Getting drawn in by a movie and getting drawn in by a game are very different. With a movie, if it draws you in, you’ll not only finish watching it, you might also seek related media, or watch it again. What’s stopping you? Now don’t get me wrong; games can be like that too. But games ask a lot more from you than movies. You have to actively participate in its challenges, and it takes a lot longer to get through them the first time, let alone a second time. And sadly, that’s where I am with Outer Wilds.
Aesthetically, I like everything about this game. The design of the main alien race, the Hearthians, works really well. I like their rustic nature paired with apparently advanced space travel ability. The NPCs and even the player character have some fun dialogue too, to brrak up the relative silence of space travel. I like a lot of the planet designs, too. It’s clear that a lot of love went into everything you see on screen. It’s not like the graphics are going to win any awards or anything, but the world (or should I say, solar system) of the game is welcoming, and it’s cool to see all the different planets. Interiors do start looking a little repetitive after a while, but while it may wear off, the initial discovery period is worth the trip.
You won’t find any villains to fight or monsters to challenge in your journey through Outer Wilds. This game is all about exploration and mystery. You play as an astronaut from the planet Timber Hearth, and just before you depart for your mission, you encounter a strange phenomenon. This sets the player in a time loop, and your goal is to figure out what’s causing the loop and how to end it. It’s a compelling mystery, to be sure, especially since it is so easy to care about the character.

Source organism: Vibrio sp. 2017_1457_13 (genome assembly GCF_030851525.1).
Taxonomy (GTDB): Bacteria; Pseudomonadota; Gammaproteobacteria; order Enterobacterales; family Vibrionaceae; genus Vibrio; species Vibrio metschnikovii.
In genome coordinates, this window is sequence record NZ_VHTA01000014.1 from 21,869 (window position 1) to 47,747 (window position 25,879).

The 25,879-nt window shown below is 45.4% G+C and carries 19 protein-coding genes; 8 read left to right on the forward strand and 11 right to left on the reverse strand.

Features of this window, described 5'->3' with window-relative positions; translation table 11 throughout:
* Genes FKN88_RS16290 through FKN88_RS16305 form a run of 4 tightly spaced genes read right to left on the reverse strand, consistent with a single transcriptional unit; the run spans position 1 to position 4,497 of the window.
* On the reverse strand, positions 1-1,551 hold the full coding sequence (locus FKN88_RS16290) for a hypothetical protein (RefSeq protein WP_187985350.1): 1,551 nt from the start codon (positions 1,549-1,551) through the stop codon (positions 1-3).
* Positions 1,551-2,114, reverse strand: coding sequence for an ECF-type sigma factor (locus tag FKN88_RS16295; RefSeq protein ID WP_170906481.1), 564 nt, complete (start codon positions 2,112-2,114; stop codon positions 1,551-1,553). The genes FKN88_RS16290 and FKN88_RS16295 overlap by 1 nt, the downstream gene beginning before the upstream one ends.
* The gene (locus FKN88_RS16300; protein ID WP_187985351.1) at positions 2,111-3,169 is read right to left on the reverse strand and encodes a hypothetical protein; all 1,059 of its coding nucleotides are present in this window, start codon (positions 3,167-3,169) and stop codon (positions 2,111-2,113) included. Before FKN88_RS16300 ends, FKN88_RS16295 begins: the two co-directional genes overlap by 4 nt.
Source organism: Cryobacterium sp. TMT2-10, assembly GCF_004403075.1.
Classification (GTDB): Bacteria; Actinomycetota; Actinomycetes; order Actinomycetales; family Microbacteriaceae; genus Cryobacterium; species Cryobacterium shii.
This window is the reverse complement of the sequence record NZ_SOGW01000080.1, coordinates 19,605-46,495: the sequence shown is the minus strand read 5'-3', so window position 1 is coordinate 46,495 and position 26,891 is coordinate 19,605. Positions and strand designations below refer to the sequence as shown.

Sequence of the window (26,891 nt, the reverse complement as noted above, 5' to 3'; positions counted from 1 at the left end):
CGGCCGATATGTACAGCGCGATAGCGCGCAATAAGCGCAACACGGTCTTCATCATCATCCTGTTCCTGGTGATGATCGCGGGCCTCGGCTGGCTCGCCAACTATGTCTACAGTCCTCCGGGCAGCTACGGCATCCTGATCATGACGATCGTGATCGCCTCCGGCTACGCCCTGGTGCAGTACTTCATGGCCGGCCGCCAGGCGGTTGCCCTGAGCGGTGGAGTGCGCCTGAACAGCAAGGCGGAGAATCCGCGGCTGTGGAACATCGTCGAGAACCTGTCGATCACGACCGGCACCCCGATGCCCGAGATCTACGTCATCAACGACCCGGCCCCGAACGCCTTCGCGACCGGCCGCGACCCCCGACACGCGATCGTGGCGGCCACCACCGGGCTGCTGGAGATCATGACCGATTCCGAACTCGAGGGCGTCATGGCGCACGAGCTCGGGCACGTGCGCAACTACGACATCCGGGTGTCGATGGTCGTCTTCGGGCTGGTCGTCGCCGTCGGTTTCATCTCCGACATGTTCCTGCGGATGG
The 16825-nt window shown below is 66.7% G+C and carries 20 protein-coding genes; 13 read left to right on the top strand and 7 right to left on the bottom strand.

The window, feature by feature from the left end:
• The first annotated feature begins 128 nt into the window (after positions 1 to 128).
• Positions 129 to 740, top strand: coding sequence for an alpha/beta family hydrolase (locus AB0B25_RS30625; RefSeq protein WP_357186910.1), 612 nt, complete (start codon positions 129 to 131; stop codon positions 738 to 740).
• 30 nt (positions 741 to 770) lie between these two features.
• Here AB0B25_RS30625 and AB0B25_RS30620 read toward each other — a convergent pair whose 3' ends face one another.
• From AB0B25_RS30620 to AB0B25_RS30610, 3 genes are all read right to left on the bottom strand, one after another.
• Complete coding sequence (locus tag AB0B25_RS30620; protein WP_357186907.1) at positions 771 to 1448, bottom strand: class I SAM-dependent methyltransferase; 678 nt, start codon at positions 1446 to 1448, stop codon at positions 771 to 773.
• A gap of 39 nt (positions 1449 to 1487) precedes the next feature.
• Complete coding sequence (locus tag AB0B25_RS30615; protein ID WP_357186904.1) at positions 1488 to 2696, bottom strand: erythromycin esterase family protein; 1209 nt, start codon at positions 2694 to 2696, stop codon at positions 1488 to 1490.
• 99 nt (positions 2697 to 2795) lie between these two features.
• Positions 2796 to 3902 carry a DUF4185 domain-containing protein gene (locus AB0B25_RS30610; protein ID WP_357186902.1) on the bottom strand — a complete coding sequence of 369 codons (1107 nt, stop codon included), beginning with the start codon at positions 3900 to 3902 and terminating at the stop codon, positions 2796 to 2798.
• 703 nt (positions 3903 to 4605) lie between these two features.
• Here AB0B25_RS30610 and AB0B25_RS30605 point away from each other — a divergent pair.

Solving it, though, can be a real drag. The cycle resets whenever you die, but I wouldn’t call *Outer Wilds* a roguelike; the only thing you gain as you play is information that’s saved on your ship’s computer, and that never resets. However, the challenge comes from having very little information to go by. NPCs provide some threads to start with, and there is sort of a natural progression at the beginning, but soon you’ll be on your own. Your primary guide will be alien writing, but it’s not always clear what that information means. Meanwhile, all of this is made much more difficult by the controls. I’m sure the space and interplanetary physics are realistic, but that doesn’t necessarily make for good gameplay. It’s nearly impossible to land your ship on the smaller bodies, and just getting around a planet with your jetpack can be more trouble than the story is worth. Accessibility should come before realism for a game like this, in my opinion.
And that’s why I say that even though Outer Wilds has drawn me in with its unique worlds and compelling mystery, I am not in a huge hurry to finish it. If what I’ve described here interests you, I do recommend giving it a try; it’s on Xbox Game Pass, and you can subscribe to that for $1 for the first month, so maybe try it that way like I did. If you get drawn in like me, maybe you’ll solve the mystery. And if you don’t, well, at least you’ll have other options on Game Pass, right?
- Graphics - 6/10
- Gameplay - 6/10
- Story - 7/10